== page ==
Palmarian Christian Church

An enigmatic religious movement with claims to be the legitimate successor of the Catholic Church, marked by its own popes and unique doctrines.

The Palmarian Christian Church, also known as the Palmarian Catholic Church, is a Christian church with its episcopal see located in El Palmar de Troya, Andalusia, Spain. The church asserts itself as the true Catholic Church, claiming exclusive legitimacy as the One, Holy, Catholic, and Apostolic Church founded by Jesus Christ. This claim includes the belief that the Holy See and the Papacy’s headquarters were moved to El Palmar de Troya in 1978, following the apostasy of the Roman Catholic Church from the true Catholic faith.

Origins and Development

The origins of the Palmarian Christian Church are intricately linked to a series of Marian apparitions reported from the 19th century onwards, predominantly characterized by eschatological messages from the Virgin Mary. These apparitions warned of impending chastisements from God due to humanity’s sinful behavior and apostasy, followed by a period of peace for the faithful, then renewed chastisements, culminating in a final world war and the end of the world. The Palmarian Church attaches significant importance to several of these Marian apparitions, particularly those in La Salette (1846), Fátima (1917), and Garabandal (1961).

The specific apparitions central to the Palmarian Church occurred in El Palmar de Troya, Spain, during a time of religious and political turmoil under Francisco Franco’s rule. In March 1968, four schoolgirls in Palmar de Troya claimed to have seen an apparition of the Virgin Mary. While initially dismissed by the local bishop, Clemente Dominguez y Gomez, an office clerk from Seville, fervently believed in these visions and claimed to have his own. Dominguez’s spiritual journey led him to form the “Order of Carmelites of the Holy Face” in 1975, dedicated at the time to Pope Paul VI.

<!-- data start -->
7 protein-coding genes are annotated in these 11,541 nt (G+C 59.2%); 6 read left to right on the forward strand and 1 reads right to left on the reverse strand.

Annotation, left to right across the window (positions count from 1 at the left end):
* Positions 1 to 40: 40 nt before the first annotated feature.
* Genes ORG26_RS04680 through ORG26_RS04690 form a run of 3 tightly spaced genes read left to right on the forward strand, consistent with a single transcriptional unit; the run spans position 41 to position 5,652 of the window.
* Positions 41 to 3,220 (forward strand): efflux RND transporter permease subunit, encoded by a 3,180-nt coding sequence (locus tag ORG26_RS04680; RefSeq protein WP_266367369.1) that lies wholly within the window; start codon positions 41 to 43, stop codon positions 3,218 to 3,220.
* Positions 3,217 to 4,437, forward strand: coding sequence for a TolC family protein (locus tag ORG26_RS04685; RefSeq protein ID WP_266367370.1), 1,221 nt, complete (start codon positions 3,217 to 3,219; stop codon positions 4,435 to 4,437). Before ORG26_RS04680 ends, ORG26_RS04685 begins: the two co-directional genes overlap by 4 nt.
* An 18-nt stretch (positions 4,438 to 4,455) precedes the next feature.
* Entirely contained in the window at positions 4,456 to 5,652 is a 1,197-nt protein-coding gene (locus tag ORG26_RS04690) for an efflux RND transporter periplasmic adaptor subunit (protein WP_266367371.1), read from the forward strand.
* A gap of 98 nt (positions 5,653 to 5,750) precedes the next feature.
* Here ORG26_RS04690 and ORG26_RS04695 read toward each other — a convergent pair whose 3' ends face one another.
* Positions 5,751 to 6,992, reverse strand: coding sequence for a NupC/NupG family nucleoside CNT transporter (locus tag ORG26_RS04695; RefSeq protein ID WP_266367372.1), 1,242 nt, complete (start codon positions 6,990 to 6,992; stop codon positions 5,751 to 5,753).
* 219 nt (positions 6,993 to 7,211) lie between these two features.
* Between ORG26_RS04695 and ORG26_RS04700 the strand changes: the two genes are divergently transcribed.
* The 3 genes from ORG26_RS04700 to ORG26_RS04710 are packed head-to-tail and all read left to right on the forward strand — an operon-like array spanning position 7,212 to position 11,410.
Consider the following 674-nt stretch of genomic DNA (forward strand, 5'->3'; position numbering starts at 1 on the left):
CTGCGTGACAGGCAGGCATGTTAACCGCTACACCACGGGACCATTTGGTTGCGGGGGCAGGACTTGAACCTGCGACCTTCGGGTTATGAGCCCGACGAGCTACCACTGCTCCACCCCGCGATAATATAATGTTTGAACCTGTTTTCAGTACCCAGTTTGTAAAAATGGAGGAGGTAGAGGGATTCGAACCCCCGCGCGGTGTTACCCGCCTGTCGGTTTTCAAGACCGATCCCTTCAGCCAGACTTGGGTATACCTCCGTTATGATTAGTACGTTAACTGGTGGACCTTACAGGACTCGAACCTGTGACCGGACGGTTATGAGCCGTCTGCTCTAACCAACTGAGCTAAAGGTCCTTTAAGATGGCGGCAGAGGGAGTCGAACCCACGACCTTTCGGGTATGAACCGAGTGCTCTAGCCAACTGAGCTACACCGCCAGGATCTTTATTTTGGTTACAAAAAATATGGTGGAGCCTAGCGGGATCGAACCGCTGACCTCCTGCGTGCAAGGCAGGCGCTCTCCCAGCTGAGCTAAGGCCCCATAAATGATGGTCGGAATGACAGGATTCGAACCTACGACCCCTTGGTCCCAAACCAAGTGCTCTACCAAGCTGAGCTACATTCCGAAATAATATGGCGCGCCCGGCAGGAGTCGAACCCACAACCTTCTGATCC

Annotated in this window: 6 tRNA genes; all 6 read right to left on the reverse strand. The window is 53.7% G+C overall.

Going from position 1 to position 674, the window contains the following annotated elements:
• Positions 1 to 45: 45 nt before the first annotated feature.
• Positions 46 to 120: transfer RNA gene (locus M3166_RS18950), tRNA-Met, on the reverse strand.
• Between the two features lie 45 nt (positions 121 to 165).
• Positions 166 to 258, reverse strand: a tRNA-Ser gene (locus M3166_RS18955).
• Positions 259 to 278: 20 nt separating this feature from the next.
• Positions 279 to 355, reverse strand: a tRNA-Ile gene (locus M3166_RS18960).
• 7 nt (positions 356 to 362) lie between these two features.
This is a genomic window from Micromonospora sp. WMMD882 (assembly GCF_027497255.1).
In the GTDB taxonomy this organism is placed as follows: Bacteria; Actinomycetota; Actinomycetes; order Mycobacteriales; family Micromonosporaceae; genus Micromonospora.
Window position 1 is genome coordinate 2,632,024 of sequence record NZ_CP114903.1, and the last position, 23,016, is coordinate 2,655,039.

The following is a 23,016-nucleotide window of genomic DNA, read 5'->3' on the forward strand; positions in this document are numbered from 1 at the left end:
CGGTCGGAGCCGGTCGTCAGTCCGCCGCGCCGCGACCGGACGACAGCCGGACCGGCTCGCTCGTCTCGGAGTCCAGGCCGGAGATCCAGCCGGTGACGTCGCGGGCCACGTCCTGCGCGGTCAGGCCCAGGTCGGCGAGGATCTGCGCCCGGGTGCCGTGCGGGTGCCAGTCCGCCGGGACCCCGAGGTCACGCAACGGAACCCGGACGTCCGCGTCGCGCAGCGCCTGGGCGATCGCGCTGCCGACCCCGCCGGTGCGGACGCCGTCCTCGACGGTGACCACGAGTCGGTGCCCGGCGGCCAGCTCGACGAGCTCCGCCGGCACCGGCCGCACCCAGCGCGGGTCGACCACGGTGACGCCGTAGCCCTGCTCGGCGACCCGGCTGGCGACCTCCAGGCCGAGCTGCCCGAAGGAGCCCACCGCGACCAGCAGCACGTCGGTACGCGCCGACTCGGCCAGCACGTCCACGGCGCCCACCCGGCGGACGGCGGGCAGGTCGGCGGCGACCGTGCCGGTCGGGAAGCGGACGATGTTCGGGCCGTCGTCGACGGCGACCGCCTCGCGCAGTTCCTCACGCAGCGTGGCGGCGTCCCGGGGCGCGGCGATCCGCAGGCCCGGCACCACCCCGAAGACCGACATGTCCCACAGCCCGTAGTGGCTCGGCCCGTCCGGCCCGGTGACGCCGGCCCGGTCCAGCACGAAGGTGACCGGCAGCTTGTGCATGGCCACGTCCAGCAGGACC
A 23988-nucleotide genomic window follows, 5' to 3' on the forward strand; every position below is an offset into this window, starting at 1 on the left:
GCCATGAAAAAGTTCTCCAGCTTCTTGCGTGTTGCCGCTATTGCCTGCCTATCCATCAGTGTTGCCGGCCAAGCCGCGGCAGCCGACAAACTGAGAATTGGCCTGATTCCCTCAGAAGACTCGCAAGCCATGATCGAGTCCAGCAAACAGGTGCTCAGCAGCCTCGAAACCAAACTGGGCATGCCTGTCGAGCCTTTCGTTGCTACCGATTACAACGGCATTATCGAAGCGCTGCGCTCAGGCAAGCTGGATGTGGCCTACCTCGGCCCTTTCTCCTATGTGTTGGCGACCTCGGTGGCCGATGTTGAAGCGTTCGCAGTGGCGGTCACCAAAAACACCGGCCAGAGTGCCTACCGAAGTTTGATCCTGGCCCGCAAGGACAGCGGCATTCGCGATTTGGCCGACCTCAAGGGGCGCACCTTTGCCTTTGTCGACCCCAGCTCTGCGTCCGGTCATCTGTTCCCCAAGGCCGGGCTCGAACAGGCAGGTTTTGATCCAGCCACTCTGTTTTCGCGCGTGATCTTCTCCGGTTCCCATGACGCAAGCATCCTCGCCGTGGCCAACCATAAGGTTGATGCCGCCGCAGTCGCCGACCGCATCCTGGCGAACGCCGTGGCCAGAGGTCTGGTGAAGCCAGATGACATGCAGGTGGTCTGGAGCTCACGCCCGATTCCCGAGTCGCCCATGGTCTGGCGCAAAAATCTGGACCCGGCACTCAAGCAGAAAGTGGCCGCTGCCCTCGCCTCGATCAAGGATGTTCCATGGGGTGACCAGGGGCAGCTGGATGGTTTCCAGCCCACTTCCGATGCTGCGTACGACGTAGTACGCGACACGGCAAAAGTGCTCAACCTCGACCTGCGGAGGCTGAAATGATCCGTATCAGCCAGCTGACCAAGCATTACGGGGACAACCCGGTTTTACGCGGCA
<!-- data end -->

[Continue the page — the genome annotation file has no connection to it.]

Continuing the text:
Formation of the Palmarian Church

The turning point for Dominguez and his followers came with the death of Pope Paul VI in 1978. Dominguez claimed that he had been mystically crowned pope by Jesus Christ himself, assuming the name Gregory XVII and asserting that a papal conclave was no longer necessary. This claim was made despite his recent consecration as a bishop, which occurred without the permission of the Holy See, leading to his excommunication. Under his leadership, the Carmelites of the Holy Face transformed into the Palmarian Catholic Church.

Dominguez’s tenure as Gregory XVII was marked by controversial actions, including the excommunication of the newly elected Roman Catholic Pope John Paul II and the canonization of figures such as Francisco Franco and Adolf Hitler. Following a car accident that left him blind, Dominguez claimed his visions intensified. After his death in 2005, Manuel Alonso Corral succeeded him as Peter II, followed by Gines Jesus Hernandez (Gregory XVIII), who later disavowed the church, describing it as a cult driven by desires for sex and money.

Beliefs and Practices

The Palmarian Church diverges significantly from traditional Catholicism in its beliefs and practices. While it maintains a claim to Catholic identity, it holds that Jesus Christ transferred the papal position to them in Dominguez’s vision, thus rejecting the legitimacy of the Roman Catholic Church. The selection of the Palmarian pope, according to their belief, is a divine choice made directly by Christ.

Contemporary Status

As of the latest information, the Palmarian Church, led by Pope Peter III since 2016, continues to operate, albeit with a relatively small following estimated between 1,000 to 1,500 members. The church’s headquarters remain in the Cathedral-Basilica of Our Crowned Mother of Palmar in El Palmar de Troya. Despite its claims and practices, the Palmarian Church is widely regarded as a cult by critical scholars, journalists, and former followers. The church’s doctrine also mandates strict regulations for its members, including restrictions on clothing, media consumption, and social interactions.